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Melanoma Res. 2004 Feb;14(1):67-72.

Isolated hepatic perfusion with high-dose melphalan for the treatment of uveal melanoma metastases confined to the liver.

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Departments of Surgery, Leiden University Medical Center, Leiden, The Netherlands.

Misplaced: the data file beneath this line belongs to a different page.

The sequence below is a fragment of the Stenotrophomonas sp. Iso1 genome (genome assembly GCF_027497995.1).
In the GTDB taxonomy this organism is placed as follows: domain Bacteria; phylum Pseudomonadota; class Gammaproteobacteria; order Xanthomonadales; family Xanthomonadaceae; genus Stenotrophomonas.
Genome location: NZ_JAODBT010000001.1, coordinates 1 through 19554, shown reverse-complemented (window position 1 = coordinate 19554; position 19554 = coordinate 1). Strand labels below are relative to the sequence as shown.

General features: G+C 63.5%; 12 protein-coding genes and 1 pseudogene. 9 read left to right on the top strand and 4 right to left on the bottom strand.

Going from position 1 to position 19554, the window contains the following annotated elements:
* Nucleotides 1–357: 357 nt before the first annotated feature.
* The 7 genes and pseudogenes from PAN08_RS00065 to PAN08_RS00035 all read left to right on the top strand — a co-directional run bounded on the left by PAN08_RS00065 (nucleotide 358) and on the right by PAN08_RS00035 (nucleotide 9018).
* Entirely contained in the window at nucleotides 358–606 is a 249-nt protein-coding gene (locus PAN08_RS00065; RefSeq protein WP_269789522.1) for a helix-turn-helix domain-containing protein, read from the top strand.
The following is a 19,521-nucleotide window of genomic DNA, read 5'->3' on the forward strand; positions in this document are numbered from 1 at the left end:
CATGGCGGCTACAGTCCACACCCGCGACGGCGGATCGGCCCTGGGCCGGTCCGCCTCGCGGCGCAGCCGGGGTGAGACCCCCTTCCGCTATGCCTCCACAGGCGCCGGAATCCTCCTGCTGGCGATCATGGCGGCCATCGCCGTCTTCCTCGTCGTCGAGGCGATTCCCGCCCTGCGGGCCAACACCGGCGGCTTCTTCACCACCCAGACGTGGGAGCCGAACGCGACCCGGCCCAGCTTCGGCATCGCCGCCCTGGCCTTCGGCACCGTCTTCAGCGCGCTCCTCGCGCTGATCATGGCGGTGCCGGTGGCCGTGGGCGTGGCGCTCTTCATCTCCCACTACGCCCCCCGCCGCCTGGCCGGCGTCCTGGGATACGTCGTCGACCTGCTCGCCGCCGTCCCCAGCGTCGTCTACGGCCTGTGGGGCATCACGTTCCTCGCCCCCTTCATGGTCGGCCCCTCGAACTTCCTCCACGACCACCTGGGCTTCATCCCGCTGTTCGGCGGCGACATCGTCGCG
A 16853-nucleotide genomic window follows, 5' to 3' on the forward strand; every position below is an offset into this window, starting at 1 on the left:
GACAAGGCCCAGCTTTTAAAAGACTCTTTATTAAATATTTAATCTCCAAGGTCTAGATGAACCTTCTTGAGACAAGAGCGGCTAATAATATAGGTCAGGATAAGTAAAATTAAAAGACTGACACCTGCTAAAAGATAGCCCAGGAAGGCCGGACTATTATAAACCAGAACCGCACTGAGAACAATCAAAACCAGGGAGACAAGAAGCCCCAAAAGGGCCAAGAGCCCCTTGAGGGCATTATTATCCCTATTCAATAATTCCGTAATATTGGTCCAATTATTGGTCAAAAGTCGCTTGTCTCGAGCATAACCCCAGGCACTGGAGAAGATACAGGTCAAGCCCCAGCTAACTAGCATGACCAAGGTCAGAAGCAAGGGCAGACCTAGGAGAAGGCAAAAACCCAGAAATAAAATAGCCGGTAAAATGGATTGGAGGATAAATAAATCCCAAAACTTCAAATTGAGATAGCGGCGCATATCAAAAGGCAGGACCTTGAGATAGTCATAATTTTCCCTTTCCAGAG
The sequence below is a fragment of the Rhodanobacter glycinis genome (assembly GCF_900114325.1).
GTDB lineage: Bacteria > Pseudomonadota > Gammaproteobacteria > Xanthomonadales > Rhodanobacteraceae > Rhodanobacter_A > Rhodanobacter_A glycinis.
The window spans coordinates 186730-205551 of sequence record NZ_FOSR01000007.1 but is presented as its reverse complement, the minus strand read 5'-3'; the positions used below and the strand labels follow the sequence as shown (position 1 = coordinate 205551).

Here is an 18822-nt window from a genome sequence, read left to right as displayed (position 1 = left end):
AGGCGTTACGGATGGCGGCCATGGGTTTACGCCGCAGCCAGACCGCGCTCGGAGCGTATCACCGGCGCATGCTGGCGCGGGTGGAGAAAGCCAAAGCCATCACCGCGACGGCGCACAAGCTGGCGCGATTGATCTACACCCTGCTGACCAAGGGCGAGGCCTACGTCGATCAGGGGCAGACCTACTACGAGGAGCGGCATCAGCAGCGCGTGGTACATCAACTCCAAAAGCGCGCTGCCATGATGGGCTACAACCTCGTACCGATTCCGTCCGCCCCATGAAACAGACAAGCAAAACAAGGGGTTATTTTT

Uveal melanoma is the most common primary intraocular tumour in adults. After treatment of the primary tumour, up to 50% of patients will ultimately develop metastases. Treatment options for metastases are limited. When uveal melanoma metastases are confined to the liver, isolated hepatic perfusion (IHP) could be a treatment option. Herein, we report the results of a small group of patients with uveal melanoma metastases of the liver treated with IHP. Eight patients with uveal melanoma metastases confined to the liver underwent IHP with high-dose melphalan (200 mg) for 1 h. Toxicity was graded according to the National Cancer Institute Common Toxicity Criteria and tumour response was assessed according to World Health Organization criteria. The tumour response rate (complete or partial remission) was 50%. The median time to progression was 6.7 months (range, 1.7-16.9 months). The overall median survival was 9.9 months (range, 4.7-34.6 months), with a 1 year survival of 50% and a 2 year survival of 37.5%. Three patients experienced grade 3-4 hepatotoxicity which was transient within 3 months. Although only a small group of patients has been treated and evaluated so far, IHP is a treatment option for uveal melanoma metastases confined to the liver which can result in tumour responses and may lead to survival benefits in a selective group of patients.

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